“Work first,” they said to me, “and then I can decide what to do with the money. I can use it to protect myself and my children in the ways that I want.”
“Our women — all women! — they are strong and resilient,” Carine had said to me. “But I hate this word — resilient. We’re only resilient because we have to be. Because we have no other choice. And we are living in a way that reminds us every day that we have no choice. Families with young girls fear letting them out at night. We just don’t feel safe.”
I remember the work I did, advocating with colleagues to take the needs of women and girls into account. To those in charge of setting up shelters, I warned that they had to create safe spaces for women and girls — “especially those on their own and forced to sleep next to men they don’t know!”
To colleagues in charge of sanitation and hygiene, I argued that toilets were not safe unless they were lit from the inside and out, and lockable. “Otherwise women and girls will not go!” I’d repeat, again and again.
For those providing lighting, I’d remind them to light up all the dark areas “so women and girls feel safe.” Because — and I’m surprised that I had to explain this — “bad things happen in the dark.”
The people focused on livelihoods needed to provide targeted opportunities to women. “With money,” I reminded them, “women would be less at risk and better able to make their own choices.”
Yes, violence against women occurs everywhere. No, no country is immune. And no emergency is immune, no matter where it is. I’d use the example of Hurricane Katrina in the U.S. in 2005. There, sexual violence increased so much that emergency services had to turn women away because they could not help them all. And almost two decades later, intimate partner violence was still high, and increasing. Because that’s what happens in an emergency — we turn on women. I wish I knew why. Even after decades of doing this work, I just don’t know why.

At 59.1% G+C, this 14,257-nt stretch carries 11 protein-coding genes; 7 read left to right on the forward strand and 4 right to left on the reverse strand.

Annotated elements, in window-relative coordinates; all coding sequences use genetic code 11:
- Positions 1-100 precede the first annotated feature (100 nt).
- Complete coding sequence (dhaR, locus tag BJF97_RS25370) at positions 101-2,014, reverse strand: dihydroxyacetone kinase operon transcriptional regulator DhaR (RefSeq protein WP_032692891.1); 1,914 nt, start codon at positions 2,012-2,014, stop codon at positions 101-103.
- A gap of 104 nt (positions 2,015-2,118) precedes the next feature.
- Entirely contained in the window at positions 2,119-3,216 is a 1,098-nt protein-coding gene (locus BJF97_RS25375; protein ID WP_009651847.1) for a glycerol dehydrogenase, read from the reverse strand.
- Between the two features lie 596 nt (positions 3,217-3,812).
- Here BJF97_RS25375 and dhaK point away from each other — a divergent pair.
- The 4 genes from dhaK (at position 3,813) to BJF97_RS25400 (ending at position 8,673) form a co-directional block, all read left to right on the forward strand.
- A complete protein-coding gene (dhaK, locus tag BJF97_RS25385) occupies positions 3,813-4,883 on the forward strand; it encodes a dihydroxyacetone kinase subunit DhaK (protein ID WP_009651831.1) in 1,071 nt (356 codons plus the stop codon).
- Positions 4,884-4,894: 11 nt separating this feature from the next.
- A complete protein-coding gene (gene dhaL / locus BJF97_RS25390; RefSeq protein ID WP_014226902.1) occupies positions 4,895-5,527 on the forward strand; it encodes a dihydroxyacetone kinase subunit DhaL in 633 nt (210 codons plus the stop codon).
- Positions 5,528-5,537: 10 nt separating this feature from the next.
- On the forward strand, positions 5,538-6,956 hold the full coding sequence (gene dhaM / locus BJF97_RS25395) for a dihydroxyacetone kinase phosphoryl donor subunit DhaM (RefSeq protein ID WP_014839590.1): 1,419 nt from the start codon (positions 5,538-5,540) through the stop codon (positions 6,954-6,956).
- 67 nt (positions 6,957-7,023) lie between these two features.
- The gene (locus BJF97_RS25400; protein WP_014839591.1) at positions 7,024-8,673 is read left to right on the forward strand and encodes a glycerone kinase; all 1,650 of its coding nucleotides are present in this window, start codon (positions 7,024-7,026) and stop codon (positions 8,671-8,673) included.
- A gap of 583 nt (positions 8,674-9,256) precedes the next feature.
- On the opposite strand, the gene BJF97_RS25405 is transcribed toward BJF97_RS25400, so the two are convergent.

What we do know is this: violence against women is under-reported everywhere — even in countries with well-functioning, high-quality services. Now in Morocco, with basic services lost, reported cases of violence won’t give us an accurate sense of the problem. And it is a very severe problem. Even before the earthquake. We do not need numbers to tell us this.
One way to gauge women’s safety is to pay attention to women in public spaces… Are they walking around freely? Are they accessing what they need? Have they set up markets to sell things — products they make, fruits they harvest? Women’s markets are a good sign. It means they’re feeling safe. Free. Women’s freedom is a good sign. When women have money, they have choices. And when they have choices, they have freedom.
So what can we do to help? (Great question, thanks for asking!)
For now, as always, we lean on local organizations — on community groups and women-led groups and those who have always been, and always will be, on the frontlines. At the same time, these are the organizations we too often fail to fund fully, fail to support adequately, and sideline all-too-frequently. These organizations are already stretched beyond capacity. This time, let’s support and equip them to deal with a disaster on this scale, and prepare for whatever may come next. Women-led organizations are on the frontlines, providing critical relief including food, water, shelter.
What’s more, we need to pay attention to the needs and risks of women — especially those in rural areas and indigenous communities. Politics4Her has already issued its Manifesto for gender-sensitive earthquake relief. They are focusing on sexual and reproductive health, already a challenge even in so-called stable times. As a result of the earthquake, women’s privacy and dignity is compromised. They have little to no access to menstrual products and disrupted healthcare, including pre- and post-natal care and support to cope with the trauma of the event. And, the risk of violence — specifically sexual violence — remains massive.
In light of this, Politics4Her has made policy recommendations on access to sexual and reproductive health and rights, psychosocial support, safe housing and shelter, community-led disaster preparedness, women’s representation and leadership, and much more. Follow them and find out how you can get involved to support their earthquake-relief efforts — and beyond.
One of the last things Carine said to me before I left Haiti was this:
“Haitian women are not — and never have been — spectators in the story that is Haiti. The future of Haiti is the future of its women. And women need to participate in every part of it. Or there will be no Haiti.”
The same is true for Morocco. And the U.S. And — everywhere.